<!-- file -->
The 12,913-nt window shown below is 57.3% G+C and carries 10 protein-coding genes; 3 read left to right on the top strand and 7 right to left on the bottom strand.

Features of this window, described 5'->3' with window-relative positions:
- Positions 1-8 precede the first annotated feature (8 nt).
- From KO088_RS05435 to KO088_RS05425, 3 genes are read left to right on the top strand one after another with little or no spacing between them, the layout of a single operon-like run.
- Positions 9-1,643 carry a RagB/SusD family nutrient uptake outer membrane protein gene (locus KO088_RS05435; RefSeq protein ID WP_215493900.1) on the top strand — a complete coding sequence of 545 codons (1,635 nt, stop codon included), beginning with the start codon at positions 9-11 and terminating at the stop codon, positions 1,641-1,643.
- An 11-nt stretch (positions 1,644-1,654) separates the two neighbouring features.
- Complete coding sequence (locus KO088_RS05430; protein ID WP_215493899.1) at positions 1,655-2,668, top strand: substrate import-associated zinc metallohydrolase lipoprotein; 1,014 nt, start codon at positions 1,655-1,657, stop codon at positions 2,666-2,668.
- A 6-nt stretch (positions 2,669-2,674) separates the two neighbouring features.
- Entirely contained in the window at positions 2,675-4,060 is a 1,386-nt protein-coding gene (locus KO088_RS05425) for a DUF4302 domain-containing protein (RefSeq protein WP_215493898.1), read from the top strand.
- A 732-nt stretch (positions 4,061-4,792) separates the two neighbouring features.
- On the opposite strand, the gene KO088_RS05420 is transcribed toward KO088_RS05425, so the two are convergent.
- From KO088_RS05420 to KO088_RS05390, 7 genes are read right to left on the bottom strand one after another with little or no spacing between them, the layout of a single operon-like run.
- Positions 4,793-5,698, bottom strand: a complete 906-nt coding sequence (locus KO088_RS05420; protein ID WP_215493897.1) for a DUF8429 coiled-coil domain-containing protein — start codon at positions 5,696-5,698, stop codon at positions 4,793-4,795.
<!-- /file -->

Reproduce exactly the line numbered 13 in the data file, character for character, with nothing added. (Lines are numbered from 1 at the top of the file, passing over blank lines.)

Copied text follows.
- Positions 4,793-5,698, bottom strand: a complete 906-nt coding sequence (locus KO088_RS05420; protein ID WP_215493897.1) for a DUF8429 coiled-coil domain-containing protein — start codon at positions 5,696-5,698, stop codon at positions 4,793-4,795.